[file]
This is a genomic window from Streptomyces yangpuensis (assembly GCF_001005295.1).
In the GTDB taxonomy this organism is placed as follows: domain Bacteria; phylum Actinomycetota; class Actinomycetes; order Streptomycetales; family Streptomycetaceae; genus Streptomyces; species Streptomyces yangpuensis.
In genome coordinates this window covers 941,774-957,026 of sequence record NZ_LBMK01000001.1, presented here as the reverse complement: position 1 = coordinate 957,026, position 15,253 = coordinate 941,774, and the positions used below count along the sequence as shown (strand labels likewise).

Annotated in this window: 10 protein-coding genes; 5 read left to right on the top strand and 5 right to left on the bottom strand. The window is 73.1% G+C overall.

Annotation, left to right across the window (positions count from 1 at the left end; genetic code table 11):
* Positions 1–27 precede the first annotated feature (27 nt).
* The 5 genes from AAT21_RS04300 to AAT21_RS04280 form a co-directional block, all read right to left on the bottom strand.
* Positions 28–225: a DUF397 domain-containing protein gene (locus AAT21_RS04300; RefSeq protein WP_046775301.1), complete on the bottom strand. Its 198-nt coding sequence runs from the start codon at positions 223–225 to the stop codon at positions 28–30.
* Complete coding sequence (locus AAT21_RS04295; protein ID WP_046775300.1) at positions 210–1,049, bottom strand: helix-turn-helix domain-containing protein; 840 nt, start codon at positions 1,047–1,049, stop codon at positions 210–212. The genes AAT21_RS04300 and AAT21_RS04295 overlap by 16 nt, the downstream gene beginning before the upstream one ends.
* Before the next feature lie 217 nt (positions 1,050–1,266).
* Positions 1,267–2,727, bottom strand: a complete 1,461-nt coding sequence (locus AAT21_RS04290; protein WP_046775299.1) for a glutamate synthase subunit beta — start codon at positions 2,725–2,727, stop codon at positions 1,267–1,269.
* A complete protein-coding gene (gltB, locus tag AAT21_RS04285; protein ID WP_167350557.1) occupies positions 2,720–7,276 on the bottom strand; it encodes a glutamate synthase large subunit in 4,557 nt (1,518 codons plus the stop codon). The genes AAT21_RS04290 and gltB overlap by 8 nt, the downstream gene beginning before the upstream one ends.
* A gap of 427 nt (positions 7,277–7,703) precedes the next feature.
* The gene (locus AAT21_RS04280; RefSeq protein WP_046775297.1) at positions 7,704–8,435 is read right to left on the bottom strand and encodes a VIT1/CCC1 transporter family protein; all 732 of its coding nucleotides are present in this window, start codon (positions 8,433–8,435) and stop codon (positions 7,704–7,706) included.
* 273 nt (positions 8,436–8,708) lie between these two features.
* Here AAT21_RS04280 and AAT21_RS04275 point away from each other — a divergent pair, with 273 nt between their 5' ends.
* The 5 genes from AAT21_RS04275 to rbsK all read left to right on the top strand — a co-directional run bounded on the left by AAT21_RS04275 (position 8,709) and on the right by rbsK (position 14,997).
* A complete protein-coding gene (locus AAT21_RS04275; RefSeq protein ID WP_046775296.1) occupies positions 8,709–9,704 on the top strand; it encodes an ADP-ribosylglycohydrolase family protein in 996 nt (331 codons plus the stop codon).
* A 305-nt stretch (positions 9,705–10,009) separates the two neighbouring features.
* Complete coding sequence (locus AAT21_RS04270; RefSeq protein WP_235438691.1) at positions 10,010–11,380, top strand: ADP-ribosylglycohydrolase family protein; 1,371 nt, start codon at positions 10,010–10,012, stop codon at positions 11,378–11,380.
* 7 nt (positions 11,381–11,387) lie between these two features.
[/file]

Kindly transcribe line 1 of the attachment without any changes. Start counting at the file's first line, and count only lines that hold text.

This is a genomic window from Streptomyces yangpuensis (assembly GCF_001005295.1).